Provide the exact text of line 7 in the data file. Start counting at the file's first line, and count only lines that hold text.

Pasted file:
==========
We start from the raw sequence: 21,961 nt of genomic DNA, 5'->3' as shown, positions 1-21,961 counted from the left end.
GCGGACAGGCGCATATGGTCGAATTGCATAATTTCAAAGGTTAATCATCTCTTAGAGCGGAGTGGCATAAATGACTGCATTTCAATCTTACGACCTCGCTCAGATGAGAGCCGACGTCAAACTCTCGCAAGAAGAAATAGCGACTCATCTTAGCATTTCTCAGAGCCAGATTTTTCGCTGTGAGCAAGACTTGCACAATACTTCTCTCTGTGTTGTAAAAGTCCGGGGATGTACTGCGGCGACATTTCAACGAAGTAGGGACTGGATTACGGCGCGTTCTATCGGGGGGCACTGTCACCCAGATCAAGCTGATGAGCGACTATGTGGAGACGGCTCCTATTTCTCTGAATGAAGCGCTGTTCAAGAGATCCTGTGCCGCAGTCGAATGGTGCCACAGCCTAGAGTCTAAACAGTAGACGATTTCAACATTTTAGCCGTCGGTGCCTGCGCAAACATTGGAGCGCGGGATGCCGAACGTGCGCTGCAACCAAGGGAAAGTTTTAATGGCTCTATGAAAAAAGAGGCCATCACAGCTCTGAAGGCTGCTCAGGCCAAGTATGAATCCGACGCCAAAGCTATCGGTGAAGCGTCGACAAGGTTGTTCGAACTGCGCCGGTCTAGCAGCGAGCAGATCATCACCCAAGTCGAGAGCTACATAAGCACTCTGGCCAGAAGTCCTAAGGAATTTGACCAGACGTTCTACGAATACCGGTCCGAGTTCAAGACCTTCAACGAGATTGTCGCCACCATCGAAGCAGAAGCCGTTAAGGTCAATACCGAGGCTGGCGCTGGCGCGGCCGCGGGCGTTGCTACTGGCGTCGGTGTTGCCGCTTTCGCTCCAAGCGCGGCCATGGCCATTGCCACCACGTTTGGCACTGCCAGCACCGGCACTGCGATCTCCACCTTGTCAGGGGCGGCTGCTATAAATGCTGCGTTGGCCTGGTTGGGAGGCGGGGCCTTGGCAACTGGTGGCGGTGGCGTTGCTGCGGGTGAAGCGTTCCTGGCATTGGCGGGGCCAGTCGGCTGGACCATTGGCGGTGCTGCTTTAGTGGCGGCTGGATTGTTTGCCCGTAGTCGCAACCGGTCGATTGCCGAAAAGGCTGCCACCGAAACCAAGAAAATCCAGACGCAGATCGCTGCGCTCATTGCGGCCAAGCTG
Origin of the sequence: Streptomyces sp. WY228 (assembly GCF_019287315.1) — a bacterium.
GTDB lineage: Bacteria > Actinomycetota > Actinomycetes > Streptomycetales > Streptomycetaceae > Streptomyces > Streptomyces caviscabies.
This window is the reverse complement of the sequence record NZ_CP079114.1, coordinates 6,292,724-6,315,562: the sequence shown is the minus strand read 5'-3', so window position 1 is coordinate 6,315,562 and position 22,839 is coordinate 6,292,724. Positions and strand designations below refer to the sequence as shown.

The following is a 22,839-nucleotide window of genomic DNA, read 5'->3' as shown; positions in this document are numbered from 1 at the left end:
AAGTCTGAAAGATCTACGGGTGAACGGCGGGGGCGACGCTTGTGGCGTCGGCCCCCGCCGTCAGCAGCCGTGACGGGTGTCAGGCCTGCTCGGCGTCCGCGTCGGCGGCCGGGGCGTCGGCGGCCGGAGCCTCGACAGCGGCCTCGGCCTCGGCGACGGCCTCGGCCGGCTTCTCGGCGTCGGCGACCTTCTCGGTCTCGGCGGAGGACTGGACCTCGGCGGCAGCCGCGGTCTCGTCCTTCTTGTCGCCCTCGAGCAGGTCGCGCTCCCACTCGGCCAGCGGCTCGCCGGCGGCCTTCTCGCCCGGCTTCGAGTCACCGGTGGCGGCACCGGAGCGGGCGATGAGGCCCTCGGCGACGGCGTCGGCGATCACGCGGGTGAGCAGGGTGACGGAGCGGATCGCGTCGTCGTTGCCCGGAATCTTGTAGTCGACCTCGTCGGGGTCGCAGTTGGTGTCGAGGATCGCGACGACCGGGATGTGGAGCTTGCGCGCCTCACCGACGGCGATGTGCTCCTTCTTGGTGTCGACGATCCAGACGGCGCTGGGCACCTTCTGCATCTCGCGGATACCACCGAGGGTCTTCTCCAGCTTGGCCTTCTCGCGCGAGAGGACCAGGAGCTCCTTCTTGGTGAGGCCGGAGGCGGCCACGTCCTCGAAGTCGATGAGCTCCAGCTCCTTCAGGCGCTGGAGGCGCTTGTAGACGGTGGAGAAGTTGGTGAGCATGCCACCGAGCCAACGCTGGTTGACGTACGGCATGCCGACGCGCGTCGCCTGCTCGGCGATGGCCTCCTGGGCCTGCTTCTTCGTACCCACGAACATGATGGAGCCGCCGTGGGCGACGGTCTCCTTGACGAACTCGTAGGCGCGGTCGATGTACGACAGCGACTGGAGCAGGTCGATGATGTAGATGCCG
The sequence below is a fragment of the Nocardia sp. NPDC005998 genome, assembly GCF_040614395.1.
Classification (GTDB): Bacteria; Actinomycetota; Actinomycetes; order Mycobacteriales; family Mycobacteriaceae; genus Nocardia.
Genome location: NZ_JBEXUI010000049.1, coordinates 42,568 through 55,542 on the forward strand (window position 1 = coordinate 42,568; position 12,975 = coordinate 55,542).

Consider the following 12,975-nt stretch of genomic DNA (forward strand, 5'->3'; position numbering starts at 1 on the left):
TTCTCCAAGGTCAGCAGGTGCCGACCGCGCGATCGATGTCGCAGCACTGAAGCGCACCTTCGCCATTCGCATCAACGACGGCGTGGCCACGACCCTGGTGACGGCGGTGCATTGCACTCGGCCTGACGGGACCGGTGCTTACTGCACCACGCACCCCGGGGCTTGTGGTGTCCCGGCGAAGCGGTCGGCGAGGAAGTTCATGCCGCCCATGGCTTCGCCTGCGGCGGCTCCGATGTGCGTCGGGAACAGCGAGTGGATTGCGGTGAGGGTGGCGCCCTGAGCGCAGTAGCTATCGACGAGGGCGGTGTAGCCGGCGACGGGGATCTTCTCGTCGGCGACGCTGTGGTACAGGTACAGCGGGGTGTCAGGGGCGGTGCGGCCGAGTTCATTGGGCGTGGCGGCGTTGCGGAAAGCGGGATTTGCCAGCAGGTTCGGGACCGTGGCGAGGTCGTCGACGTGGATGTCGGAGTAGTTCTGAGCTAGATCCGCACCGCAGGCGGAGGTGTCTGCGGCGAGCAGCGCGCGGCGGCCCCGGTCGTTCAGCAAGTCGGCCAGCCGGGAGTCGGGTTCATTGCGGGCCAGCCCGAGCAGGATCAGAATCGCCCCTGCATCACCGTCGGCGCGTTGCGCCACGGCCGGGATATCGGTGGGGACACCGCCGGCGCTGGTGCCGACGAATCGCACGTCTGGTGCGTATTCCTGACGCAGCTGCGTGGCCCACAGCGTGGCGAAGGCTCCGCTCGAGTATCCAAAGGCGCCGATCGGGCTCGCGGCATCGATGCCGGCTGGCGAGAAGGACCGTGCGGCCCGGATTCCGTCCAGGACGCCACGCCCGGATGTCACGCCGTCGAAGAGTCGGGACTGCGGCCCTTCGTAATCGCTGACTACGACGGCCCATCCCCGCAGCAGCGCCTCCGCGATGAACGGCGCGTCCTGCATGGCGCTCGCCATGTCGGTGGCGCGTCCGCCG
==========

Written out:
AAGTCTGAAAGATCTACGGGTGAACGGCGGGGGCGACGCTTGTGGCGTCGGCCCCCGCCGTCAGCAGCCGTGACGGGTGTCAGGCCTGCTCGGCGTCCGCGTCGGCGGCCGGGGCGTCGGCGGCCGGAGCCTCGACAGCGGCCTCGGCCTCGGCGACGGCCTCGGCCGGCTTCTCGGCGTCGGCGACCTTCTCGGTCTCGGCGGAGGACTGGACCTCGGCGGCAGCCGCGGTCTCGTCCTTCTTGTCGCCCTCGAGCAGGTCGCGCTCCCACTCGGCCAGCGGCTCGCCGGCGGCCTTCTCGCCCGGCTTCGAGTCACCGGTGGCGGCACCGGAGCGGGCGATGAGGCCCTCGGCGACGGCGTCGGCGATCACGCGGGTGAGCAGGGTGACGGAGCGGATCGCGTCGTCGTTGCCCGGAATCTTGTAGTCGACCTCGTCGGGGTCGCAGTTGGTGTCGAGGATCGCGACGACCGGGATGTGGAGCTTGCGCGCCTCACCGACGGCGATGTGCTCCTTCTTGGTGTCGACGATCCAGACGGCGCTGGGCACCTTCTGCATCTCGCGGATACCACCGAGGGTCTTCTCCAGCTTGGCCTTCTCGCGCGAGAGGACCAGGAGCTCCTTCTTGGTGAGGCCGGAGGCGGCCACGTCCTCGAAGTCGATGAGCTCCAGCTCCTTCAGGCGCTGGAGGCGCTTGTAGACGGTGGAGAAGTTGGTGAGCATGCCACCGAGCCAACGCTGGTTGACGTACGGCATGCCGACGCGCGTCGCCTGCTCGGCGATGGCCTCCTGGGCCTGCTTCTTCGTACCCACGAACATGATGGAGCCGCCGTGGGCGACGGTCTCCTTGACGAACTCGTAGGCGCGGTCGATGTACGACAGCGACTGGAGCAGGTCGATGATGTAGATGCCG